The Taiwan Bicycle
Manufacturing Industry Review

Wheelbuilding 101 – Rims, Hubs, Spokes, and Cost Effectiveness

Glenn Reeves

This is the first post of a few talking about wheelbuilding production issues. Technology is important but will not be the exclusive focus. Can’t be the exclusive focus. I’ll try to explain this later.

The overall idea is similar to the principle discussed in a recent post: technological solutions must be cost effective. And I think cost-effectiveness is the primary issue because it shapes and selects the possibilities that you take to the market for the most important evaluation of all.

So on one hand you have wheelbuilding as a purely technical activity. And then on the other, more inclusively, it’s  about optimizing value both for the cyclist and the producer, value that continually shifts as conditions change. Cost effectiveness is a moving target.


Feedback and suggestions from dealers led me on a path to put together a high-quality, reasonably priced alloy rim wheelset. The first thing to do is to source components. The second is to actually build the wheels.

The wheelsets I normally make use of are Mavic Aksium Race (most popular), Equippe, Elite, and Ksirium SL. Of these, customers mostly go for the extremes: Race or Ksirium SL. These have the right combination of looks, performance, and durability for the market segments for which I provide service.

However, over time more and more dealers mentioned that it would be good to have an alternative to Aksium Race, which, apart from technical specs, were only available in black or  silver. Could I come up with a wheelset similar in scope, but offering a real alternative?

Since the base color for the frames in question is pearl white, I decided on a set sporting white rims and hubs, with silver decals. Coming up with the aesthetics was straightforward. Getting the technical specs right, was another matter.


My immediate thought for a source was Tainan-based King Lin rims, a company with a solid reputation. The particular model was XR 200. This is a rim that has been widely used by many of the big brands with excellent feedback.

Supplementary evidence was a Singapore-based customer of mine. He has his own brand and builds his own bikes and wheelsets. He demands top quality consistently. He has been using these rims for several years and keeps coming back with repeat orders. The rim has also been used by a top-tier pro-level test team, with, once again, very good feedback.


I have had been through this wheelbuilding process with my carbon wheelset which I put together a few years ago. The hub that I selected was one that had also been tried and tested by big brands. I had subsequently been using it with no problems since then. I also asked for feedback from my wheel assembler, who builds (in a very modest workshop surrounded by ricefields on three sides) for a number of the big brands. He could not see any reason not to use it with an alloy rim and the right spoke selection.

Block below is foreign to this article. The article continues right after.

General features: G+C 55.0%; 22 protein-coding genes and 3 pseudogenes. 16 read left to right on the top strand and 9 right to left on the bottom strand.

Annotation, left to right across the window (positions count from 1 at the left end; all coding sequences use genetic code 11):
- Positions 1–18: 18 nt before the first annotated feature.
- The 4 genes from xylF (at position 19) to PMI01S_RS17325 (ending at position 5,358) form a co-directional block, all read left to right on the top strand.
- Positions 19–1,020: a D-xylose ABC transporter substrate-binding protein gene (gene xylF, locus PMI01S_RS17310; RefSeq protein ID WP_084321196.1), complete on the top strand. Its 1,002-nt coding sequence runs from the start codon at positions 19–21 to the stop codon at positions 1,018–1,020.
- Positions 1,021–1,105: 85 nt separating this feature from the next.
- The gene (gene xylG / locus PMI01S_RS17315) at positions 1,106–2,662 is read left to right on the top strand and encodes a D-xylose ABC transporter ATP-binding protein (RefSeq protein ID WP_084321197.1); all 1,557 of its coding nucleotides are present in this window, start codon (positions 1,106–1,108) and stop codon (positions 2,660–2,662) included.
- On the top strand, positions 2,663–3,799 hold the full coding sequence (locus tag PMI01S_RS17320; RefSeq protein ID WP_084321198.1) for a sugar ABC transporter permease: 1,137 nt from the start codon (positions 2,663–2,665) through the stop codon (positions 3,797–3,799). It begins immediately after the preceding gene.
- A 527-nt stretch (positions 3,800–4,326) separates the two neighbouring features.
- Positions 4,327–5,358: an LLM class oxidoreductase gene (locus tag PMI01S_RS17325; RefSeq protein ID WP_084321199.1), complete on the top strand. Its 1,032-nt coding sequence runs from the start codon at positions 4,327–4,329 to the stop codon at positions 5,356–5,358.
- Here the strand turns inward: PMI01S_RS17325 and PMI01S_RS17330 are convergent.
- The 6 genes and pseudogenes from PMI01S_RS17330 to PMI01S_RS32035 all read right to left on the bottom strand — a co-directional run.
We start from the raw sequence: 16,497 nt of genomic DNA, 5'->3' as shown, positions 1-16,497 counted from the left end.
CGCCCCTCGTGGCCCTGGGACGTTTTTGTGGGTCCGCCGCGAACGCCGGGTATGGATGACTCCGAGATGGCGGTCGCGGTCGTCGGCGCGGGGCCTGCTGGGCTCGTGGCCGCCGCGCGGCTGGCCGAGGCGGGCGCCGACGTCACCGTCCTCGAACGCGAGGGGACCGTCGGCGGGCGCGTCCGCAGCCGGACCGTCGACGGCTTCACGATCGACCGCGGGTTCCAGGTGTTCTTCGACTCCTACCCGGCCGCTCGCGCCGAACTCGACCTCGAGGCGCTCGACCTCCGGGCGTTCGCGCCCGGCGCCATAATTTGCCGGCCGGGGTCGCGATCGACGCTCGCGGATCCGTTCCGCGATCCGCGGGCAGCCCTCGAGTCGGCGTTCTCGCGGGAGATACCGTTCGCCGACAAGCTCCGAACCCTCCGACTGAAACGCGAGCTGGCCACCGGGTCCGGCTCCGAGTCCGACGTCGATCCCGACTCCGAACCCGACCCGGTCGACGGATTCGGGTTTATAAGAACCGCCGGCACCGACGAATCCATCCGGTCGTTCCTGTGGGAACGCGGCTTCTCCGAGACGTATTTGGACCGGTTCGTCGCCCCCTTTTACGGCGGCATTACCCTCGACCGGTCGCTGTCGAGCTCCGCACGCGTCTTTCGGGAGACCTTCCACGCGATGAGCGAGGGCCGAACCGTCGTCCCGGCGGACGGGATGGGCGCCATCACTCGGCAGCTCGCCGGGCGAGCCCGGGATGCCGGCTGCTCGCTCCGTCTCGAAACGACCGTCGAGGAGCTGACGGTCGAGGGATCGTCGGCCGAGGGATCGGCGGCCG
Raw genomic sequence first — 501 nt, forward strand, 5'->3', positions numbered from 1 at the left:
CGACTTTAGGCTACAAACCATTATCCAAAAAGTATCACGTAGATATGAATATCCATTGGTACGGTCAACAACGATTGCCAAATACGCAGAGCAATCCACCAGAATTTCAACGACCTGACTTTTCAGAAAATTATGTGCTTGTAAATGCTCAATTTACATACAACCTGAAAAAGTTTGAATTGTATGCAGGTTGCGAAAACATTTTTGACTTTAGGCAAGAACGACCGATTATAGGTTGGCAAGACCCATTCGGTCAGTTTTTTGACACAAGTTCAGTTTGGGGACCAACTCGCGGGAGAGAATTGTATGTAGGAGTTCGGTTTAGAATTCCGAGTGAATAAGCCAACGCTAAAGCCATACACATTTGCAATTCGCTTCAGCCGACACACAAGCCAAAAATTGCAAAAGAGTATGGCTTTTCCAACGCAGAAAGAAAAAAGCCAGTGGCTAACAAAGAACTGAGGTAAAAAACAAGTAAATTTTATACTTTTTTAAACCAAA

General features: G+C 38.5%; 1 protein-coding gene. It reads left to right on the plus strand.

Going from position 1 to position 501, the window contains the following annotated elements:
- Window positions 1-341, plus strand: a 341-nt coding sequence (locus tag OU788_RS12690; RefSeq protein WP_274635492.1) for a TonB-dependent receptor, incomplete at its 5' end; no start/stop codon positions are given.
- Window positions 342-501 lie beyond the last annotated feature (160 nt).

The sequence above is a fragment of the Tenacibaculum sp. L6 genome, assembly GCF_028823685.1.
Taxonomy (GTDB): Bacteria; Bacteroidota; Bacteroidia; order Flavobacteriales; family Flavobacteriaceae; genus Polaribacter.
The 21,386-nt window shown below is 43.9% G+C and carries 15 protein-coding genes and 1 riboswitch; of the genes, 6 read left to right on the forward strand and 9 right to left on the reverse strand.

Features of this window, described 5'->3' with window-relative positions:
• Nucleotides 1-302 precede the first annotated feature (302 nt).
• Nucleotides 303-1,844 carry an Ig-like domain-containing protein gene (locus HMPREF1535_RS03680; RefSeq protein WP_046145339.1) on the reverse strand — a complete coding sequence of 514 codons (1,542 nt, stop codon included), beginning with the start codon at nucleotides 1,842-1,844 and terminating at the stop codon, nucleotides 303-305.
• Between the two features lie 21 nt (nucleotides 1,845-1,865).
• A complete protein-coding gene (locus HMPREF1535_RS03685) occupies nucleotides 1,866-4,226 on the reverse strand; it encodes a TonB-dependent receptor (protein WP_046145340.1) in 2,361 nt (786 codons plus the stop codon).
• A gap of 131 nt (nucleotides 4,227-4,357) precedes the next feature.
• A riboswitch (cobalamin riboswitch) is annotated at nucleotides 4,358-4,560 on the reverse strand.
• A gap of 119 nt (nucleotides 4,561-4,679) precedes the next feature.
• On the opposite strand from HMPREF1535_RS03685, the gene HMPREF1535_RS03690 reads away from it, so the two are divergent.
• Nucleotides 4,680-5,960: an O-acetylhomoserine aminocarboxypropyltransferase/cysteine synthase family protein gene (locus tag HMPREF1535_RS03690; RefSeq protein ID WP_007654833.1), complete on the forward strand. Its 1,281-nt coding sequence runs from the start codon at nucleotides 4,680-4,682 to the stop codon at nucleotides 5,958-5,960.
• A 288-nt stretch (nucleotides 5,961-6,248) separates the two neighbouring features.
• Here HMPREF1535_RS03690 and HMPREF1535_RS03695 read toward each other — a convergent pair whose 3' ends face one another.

My first thought was to use CN spokes, a company that has been producing spokes for 40 years. However, they did not have exactly the quality I was after at the right price. There was also feedback from my Singapore customer who used CN spokes–he had some spoke breakage issues, and changed suppliers.

A higher-level alternative was Pillar spokes. Although the quality is acceptable, the image is not quite there yet. It’s coming, but there’s still some way to go. I decided to use Sapim butted spokes, which have served me well with the carbon wheels. Sapim is recognized as high-quality and well proven in the market–it is very high-image.

Putting all these together resulted in a wheelset that came in weighing just under 1500g — it was very much lighter than Aksium Race, although the cost was a little more.

The market feedback has been very favorable. Dealers took an instant shine to the wheels; riders have been more than happy. Hence, I have been through several productions. Nevertheless the process has not been all plain sailing. An issue arose, which I will deal with in the next post.

Scattered thoughts-a wheel to be assembled.

Cost-effectiveness is about negotiating the continually shifting line between cyclist/consumption value and production-side value. Performance, safety, and turning a profit fit together in various combinations as the different parties involved in the production process influence it in their various ways.

A lot of what we talk about when discussing “value” is all condensed into image or the brand. Image is built on technical performance, however that is measured. It’s tempting to say that image takes on a life of its own from here. But that’s not strictly right because technological edge or “innovation” (there’s a word that everyone uses!) or “superiority” is usually brought back into the discussion (talking up or down) of a branded component or complete bike brand.

The question is to what degree is technological edge influenced by who (which brand) is seen to be responsible for it (often hard to work out in this OEM/ODM productive maze), or  the other way around? What is, or is not, value for money is found somewhere in this continually shifting equation. I guess the reality of this movement is what makes this business the business of keeping track of that movement. Tricky, but a whole lot fun as well!

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